Jean Boal, Ph. D. 1993. Complex learning in octopuses. NIH postdoctoral fellow, Univesity of Texas Medical School, Galveston, and Zoological Station, Naples; currently, professor, Department of Biology, Millersville University of Pennsylvania.

Michael Green, Ph. D. 1992. Adaptations of Baird's Sparrows to grasslands: acoustic communication and nomadism. Biologist, U. S. Department of Agriculture, Washington, D. C.; currently, biologist, Nongame Migratory Bird Program, U. S. Fish and Wildlife Service.

Renee Godard, Ph. D. 1990. Individual recognition by migratory songbirds. Professor, Hollins College, Roanoke, VA.

Ted Stevens, Ph. D. 1988. Genetic consequences of social behavior in cooperatively breeding wrens. Research associate, Archbold Biological Station, Lake Wales, Florida.

Elizabeth Stevens, Ph. D. 1987. Ecological and demographic influences on social behavior, harem stability and male reproductive success in feral horses. Postdoctoral curatorial intern, National Zoo; director, Conservation and Science, Disney Animal Kingdom, Orlando, Florida; senior vice president, Environmental Affairs, Disney Woldwide Services.

Walter Piper, Ph. D. 1987. Causes and consequences of social dominance in white-throated sparrows. Postdoctoral associate, Purdue University, Indiana University; research associate, Genetics Laboratory, National Zoo, Smithsonian Instituion; professor, Chapman University, Orange, CA

Stephen Hall, Ph. D. 1987. The movement patterns of free-ranging animals. Biologist, N. C. Natural Heritage Program.

Manee Archawaranon, Ph. D. 1987. Hormonal control of aggression and dominance in white-throated sparrows. Associate professor and director of research, Ramkhamhaeng University, Bangkok, Thailand.

David Westneat, Ph. D. 1986. Parental care and alternative mating tactics in the indigo bunting. Postdoctoral associate, Cornell; professor, Department of Biological Sciences, University of Kentucky, Lexington, KY.

Jay Whitehead, Ph. D. 1985. Long-distance vocalizations and spacing in mantled howling monkeys. Research associate, Institute for the Study of Communication Processes, University of Florida, Gainesville.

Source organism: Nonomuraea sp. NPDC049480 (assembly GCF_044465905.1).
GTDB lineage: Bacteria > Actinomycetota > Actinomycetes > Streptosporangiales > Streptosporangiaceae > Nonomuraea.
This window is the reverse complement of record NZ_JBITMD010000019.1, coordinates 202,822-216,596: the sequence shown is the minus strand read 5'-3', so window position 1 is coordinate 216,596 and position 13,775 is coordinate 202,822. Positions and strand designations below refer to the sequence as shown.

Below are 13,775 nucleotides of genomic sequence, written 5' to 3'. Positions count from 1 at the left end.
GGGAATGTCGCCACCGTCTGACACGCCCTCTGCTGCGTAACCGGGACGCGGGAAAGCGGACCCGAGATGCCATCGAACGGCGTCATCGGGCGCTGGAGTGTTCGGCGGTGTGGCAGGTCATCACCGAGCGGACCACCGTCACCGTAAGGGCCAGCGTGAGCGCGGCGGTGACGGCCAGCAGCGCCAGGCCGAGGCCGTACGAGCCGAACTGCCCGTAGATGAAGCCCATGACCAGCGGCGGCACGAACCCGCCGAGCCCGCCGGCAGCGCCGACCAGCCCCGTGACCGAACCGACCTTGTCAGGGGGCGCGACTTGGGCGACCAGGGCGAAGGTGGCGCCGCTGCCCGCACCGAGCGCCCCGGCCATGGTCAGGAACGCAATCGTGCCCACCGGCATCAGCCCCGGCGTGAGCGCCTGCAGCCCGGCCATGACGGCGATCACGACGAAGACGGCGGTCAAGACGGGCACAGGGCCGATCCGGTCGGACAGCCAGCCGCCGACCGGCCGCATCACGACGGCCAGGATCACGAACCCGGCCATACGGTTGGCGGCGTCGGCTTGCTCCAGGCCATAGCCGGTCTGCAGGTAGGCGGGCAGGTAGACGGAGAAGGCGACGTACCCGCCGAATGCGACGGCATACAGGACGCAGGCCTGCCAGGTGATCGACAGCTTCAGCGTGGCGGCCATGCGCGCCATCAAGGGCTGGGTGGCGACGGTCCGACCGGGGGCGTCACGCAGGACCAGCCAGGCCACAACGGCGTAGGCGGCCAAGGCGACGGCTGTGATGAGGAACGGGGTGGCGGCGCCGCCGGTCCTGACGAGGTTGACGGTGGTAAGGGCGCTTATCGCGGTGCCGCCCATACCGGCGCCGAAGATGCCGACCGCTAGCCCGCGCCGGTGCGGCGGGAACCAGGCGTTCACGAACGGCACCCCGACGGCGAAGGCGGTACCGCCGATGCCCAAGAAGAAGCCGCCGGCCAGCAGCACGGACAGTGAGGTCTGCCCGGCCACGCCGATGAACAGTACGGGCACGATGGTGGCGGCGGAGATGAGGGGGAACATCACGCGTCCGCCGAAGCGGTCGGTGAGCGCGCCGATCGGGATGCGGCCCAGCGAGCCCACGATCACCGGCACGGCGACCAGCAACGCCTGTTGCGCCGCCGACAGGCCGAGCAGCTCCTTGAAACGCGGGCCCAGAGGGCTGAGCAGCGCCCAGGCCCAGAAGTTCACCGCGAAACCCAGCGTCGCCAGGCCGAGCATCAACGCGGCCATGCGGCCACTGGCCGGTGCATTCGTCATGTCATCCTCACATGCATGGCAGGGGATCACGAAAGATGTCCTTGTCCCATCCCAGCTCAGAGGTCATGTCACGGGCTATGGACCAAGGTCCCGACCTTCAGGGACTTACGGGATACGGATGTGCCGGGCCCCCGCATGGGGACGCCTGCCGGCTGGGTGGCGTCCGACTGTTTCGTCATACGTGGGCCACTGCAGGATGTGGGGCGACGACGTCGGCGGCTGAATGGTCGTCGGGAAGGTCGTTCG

Peter Frederick, Ph. D. 1985. Mating strategies of white ibis. Research professor, Department of Wildlife and Range Sciences, University of Florida, Gainesville.

Barbara Simpson, Ph. D. 1982. Communication with complex vocal repertoires by the Carolina wren. Visiting assistant professor, Case Western Reserve University; clinical professor of veterinary behavior, College of Veterinary Medicine. North Carolina State University.

Donna Schroeder, Ph. D. 1980. Whistled song as communciation in the tufted titmouse. Associate professor and chairperson, Department of Biology, College of St. Scholastica, Duluth.

Jim Russell, Ph. D. 1979. Reciprocity in the social behavior of coatis. Postdoctoral associate, National Zoological Park, Smithsonian Institution; scientist, Hewlett-Packard, Oregon.

Douglas Richards, Ph. D. 1978. Environmental acoustics and song communication in passerine birds. Postdoctoral associate, Kewalo Basin Marine Lab, University of Hawaii.

John Robinson, Ph. D. 1977. Vocal regulation of spacing in the titi monkey. Postdoctoral associate, National Zoological Park; associate professor, University of Florida; senior vice president and director, International Conservation Programs, Wildlife Conservation Society

Cleber Alho, Ph. D. 1977. Spatial distribution of Peromyscus leucopus in different habitats. Profesor, Universidade de Brasilia; currently, environmental consultant.